If you are a business owner, then you should always be prepared to defend your website and other digital assets from ransomware attacks. Ransomware attacks increased 120% in 2020, and we continue to see a significant increase in the first part of 2021. In 2019 62% of ransomware incidents targeted small to mid-sized businesses. Small businesses can not afford to ignore ransomware threats.
Ransomware attacks typically involve the encryption of data followed by a demand for payment in exchange for restoration. They can be extremely very costly and disruptive to the operational resiliency of an organization.
These guidelines can protect businesses against a variety of threats, including ransomware attacks.
Steps to Take to Protect Your Business
It is important to be aware of the impact of ransomware attacks against your organization. If your business relies on information systems to operate, then you are at risk! The guidelines below can help prepare your business for and possibly prevent such an attack:
- Avoid phishing scams - The majority of ransomware attacks start with phishing emails. This means that employees are the first line of defense against ransomware attacks. Make sure that employees are aware of the risks with phishing attacks and how to detect and prevent them. Also, use email software that detects phishing emails and prevents their delivery. Google Workspace and Microsoft 365 have these features built in by default.
- Safely store and transmit passwords - Use a password manager like KeePass or 1password. Avoid storing passwords and sensitive information in documents, spreadsheets, text files, CRMs and more. Make sure to use a secure method to transmit passwords and other sensitive information, like madpush.net.
- Confirm who you’re speaking with before giving out sensitive information - Social engineering is the act of trying to obtain sensitive information by people unauthorized to access it. If you are not 100% certain that the person you are speaking to is who they are, then use two additional pieces of non-public information to confirm their identity. This could be a customer pin code, customer website, or other private information.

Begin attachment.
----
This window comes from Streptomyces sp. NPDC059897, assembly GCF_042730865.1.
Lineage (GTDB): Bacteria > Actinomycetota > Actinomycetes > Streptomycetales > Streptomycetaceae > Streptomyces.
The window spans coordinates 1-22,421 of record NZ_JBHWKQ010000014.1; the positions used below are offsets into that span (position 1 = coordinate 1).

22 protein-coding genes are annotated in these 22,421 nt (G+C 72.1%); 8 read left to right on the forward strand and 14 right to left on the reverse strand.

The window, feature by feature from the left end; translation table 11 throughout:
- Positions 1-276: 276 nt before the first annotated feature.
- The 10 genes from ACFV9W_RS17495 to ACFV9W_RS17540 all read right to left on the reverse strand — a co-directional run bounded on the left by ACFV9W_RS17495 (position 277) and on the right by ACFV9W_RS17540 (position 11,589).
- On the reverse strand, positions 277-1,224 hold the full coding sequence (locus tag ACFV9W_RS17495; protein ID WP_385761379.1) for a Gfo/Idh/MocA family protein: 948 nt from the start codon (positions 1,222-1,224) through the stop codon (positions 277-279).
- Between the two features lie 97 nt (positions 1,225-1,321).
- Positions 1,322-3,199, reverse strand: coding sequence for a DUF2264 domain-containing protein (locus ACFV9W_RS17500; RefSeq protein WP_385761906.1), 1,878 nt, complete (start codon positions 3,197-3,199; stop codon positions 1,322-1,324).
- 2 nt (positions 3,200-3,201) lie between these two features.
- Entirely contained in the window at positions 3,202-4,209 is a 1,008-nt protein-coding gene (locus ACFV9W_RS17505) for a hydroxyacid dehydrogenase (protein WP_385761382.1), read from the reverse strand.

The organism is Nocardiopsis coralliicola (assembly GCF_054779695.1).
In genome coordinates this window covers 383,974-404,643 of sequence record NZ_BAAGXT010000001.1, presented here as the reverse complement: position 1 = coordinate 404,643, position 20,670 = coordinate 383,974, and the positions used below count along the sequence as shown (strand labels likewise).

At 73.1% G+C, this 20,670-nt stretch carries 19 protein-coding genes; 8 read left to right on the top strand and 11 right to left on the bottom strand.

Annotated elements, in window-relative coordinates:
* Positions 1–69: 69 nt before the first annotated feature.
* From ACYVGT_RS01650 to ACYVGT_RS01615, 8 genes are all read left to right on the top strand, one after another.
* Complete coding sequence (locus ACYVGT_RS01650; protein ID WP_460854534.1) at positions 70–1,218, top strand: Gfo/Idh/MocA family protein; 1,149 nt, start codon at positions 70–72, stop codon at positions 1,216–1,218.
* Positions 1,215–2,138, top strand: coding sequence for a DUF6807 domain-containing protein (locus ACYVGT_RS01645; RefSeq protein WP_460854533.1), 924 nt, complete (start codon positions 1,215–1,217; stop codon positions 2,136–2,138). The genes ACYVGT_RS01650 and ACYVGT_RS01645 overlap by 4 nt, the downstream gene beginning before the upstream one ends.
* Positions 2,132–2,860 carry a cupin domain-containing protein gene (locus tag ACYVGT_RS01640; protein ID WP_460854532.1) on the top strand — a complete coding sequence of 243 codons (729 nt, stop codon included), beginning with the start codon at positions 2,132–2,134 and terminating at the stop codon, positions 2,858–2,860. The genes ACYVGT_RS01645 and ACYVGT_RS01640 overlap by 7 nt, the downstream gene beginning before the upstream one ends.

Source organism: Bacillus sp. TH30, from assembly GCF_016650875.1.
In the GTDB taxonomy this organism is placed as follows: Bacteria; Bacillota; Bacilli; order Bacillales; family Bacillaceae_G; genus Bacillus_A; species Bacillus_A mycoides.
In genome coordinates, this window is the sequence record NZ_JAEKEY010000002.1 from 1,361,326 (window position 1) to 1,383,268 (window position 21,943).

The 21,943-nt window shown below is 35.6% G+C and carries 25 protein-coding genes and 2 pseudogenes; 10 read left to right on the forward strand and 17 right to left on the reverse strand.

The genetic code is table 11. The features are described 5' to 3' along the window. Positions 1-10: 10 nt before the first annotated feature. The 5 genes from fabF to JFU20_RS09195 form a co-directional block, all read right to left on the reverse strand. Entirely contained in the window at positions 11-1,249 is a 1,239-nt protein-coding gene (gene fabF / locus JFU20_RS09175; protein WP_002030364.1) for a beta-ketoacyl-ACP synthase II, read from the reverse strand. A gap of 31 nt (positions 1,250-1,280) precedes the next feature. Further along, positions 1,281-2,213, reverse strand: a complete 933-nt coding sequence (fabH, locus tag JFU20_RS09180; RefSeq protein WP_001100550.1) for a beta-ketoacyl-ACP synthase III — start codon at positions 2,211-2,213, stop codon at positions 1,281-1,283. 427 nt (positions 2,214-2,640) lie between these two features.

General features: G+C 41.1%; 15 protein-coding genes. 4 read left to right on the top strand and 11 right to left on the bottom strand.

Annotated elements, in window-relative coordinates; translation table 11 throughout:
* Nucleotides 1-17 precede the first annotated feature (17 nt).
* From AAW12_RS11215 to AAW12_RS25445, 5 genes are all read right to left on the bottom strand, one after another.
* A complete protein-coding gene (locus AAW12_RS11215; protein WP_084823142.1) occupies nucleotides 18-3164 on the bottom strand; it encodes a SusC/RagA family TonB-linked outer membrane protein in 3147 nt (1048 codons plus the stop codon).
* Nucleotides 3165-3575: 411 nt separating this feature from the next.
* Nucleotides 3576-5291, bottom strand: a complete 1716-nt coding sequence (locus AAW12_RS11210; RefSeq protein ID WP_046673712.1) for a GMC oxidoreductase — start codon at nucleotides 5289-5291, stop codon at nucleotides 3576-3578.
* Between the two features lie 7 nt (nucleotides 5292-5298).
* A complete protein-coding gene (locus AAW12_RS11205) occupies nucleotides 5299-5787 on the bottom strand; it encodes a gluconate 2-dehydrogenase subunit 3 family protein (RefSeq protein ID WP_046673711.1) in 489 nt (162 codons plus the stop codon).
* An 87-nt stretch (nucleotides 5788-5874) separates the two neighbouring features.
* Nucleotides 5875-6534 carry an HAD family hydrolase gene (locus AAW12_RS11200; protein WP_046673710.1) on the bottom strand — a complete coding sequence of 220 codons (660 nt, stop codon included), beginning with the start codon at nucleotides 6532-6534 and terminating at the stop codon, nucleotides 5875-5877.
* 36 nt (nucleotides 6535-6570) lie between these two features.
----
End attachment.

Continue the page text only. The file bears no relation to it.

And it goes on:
- Make sure all systems, websites and applications are kept up to date - Vulnerabilities in websites and other systems give attackers a way in that could not only be operationally disruptive but also embarrassing. Be sure to keep any websites and applications you use up to date to prevent such attacks.
- Make sure your computer is running the latest operating system and virus scanning software - In the event that a virus is downloaded to your computer, antivirus software can prevent a catastrophic ransomware attack. Furthermore, make sure all software on your computer is kept up to date to prevent the exploitation of security vulnerabilities.
- Make sure all employee hard drives are encrypted - Your computer contains a variety of sensitive information including websites you visit, sensitive documents, and passwords. You should use disk-level data encryption on your computer to protect that data in the event that the physical machine is lost or stolen. This can be done on Mac, PC, and Linux
- Ensure that there are complete backups of your data, stored at an offsite location - There are many reasons to back up your data. Equipment failure can happen at any time, and even cloud providers can be compromised. Keeping your data in multiple locations is the best way to ensure operational resiliency. Backups should also be tested so that you can be sure that they’re properly working and can be easily restored. One important note: if you keep your data in cloud storage (like Dropbox, OneDrive, or Google Drive), you’ll still want to back up that data at an additional location to ensure resiliency against ransomware attacks.
- Use multi-factor authentication (MFA) wherever you can - Sometimes referred to as two-factor authentication (2FA), this mechanism adds an additional layer of protection should your username and password become compromised. You’ve seen this type of access control implemented on your online-banking platforms. The use of MFA is extremely effective in protecting unauthorized access and using it protects your business against a variety of threats.
There’s always more you can do to bolster the cybersecurity posture of your business, but these guidelines are a good place to start to protect yourself from ransomware attacks. The United States Cybersecurity & Infrastructure Security Agency recently launched the website, stopransomware.gov where more information and resources can be found.